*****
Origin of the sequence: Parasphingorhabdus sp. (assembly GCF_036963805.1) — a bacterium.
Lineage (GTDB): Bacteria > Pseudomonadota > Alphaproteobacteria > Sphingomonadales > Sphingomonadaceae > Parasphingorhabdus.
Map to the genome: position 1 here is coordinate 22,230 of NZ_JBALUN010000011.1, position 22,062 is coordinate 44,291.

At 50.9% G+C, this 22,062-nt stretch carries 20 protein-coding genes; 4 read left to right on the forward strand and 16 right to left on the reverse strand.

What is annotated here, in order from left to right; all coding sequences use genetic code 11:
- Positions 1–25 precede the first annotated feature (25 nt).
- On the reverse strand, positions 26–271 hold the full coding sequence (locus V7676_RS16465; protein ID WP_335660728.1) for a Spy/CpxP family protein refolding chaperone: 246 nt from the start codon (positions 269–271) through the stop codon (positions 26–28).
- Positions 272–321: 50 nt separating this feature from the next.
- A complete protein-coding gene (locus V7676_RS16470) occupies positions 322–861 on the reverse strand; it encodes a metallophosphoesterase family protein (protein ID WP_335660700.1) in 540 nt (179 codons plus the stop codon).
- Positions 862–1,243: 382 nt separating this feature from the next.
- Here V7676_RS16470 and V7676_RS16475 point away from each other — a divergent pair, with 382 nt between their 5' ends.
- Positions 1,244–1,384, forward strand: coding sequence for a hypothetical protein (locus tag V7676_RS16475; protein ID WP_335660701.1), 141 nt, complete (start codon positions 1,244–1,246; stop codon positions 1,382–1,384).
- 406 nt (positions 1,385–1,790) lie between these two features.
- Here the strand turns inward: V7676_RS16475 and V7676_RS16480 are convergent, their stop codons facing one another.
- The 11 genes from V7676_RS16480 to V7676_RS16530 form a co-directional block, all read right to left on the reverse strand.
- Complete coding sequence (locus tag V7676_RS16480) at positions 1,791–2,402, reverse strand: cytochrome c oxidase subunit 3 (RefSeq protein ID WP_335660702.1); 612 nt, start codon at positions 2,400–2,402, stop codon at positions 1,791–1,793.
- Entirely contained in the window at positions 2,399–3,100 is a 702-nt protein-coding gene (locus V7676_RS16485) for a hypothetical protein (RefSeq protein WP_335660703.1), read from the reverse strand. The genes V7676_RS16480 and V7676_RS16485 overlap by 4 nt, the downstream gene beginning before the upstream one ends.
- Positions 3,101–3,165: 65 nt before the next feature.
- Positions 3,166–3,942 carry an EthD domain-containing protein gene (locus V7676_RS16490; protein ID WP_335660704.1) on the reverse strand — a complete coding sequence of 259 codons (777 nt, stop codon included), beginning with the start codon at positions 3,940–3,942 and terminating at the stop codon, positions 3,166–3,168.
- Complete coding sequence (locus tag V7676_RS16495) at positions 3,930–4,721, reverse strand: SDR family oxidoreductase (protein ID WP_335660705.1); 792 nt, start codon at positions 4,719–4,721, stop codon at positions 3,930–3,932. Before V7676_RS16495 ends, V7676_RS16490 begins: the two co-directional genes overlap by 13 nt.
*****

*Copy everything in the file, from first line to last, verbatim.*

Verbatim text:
Origin of the sequence: Parasphingorhabdus sp. (assembly GCF_036963805.1) — a bacterium.
Lineage (GTDB): Bacteria > Pseudomonadota > Alphaproteobacteria > Sphingomonadales > Sphingomonadaceae > Parasphingorhabdus.
Map to the genome: position 1 here is coordinate 22,230 of NZ_JBALUN010000011.1, position 22,062 is coordinate 44,291.

At 50.9% G+C, this 22,062-nt stretch carries 20 protein-coding genes; 4 read left to right on the forward strand and 16 right to left on the reverse strand.

What is annotated here, in order from left to right; all coding sequences use genetic code 11:
- Positions 1–25 precede the first annotated feature (25 nt).
- On the reverse strand, positions 26–271 hold the full coding sequence (locus V7676_RS16465; protein ID WP_335660728.1) for a Spy/CpxP family protein refolding chaperone: 246 nt from the start codon (positions 269–271) through the stop codon (positions 26–28).
- Positions 272–321: 50 nt separating this feature from the next.
- A complete protein-coding gene (locus V7676_RS16470) occupies positions 322–861 on the reverse strand; it encodes a metallophosphoesterase family protein (protein ID WP_335660700.1) in 540 nt (179 codons plus the stop codon).
- Positions 862–1,243: 382 nt separating this feature from the next.
- Here V7676_RS16470 and V7676_RS16475 point away from each other — a divergent pair, with 382 nt between their 5' ends.
- Positions 1,244–1,384, forward strand: coding sequence for a hypothetical protein (locus tag V7676_RS16475; protein ID WP_335660701.1), 141 nt, complete (start codon positions 1,244–1,246; stop codon positions 1,382–1,384).
- 406 nt (positions 1,385–1,790) lie between these two features.
- Here the strand turns inward: V7676_RS16475 and V7676_RS16480 are convergent, their stop codons facing one another.
- The 11 genes from V7676_RS16480 to V7676_RS16530 form a co-directional block, all read right to left on the reverse strand.
- Complete coding sequence (locus tag V7676_RS16480) at positions 1,791–2,402, reverse strand: cytochrome c oxidase subunit 3 (RefSeq protein ID WP_335660702.1); 612 nt, start codon at positions 2,400–2,402, stop codon at positions 1,791–1,793.
- Entirely contained in the window at positions 2,399–3,100 is a 702-nt protein-coding gene (locus V7676_RS16485) for a hypothetical protein (RefSeq protein WP_335660703.1), read from the reverse strand. The genes V7676_RS16480 and V7676_RS16485 overlap by 4 nt, the downstream gene beginning before the upstream one ends.
- Positions 3,101–3,165: 65 nt before the next feature.
- Positions 3,166–3,942 carry an EthD domain-containing protein gene (locus V7676_RS16490; protein ID WP_335660704.1) on the reverse strand — a complete coding sequence of 259 codons (777 nt, stop codon included), beginning with the start codon at positions 3,940–3,942 and terminating at the stop codon, positions 3,166–3,168.
- Complete coding sequence (locus tag V7676_RS16495) at positions 3,930–4,721, reverse strand: SDR family oxidoreductase (protein ID WP_335660705.1); 792 nt, start codon at positions 4,719–4,721, stop codon at positions 3,930–3,932. Before V7676_RS16495 ends, V7676_RS16490 begins: the two co-directional genes overlap by 13 nt.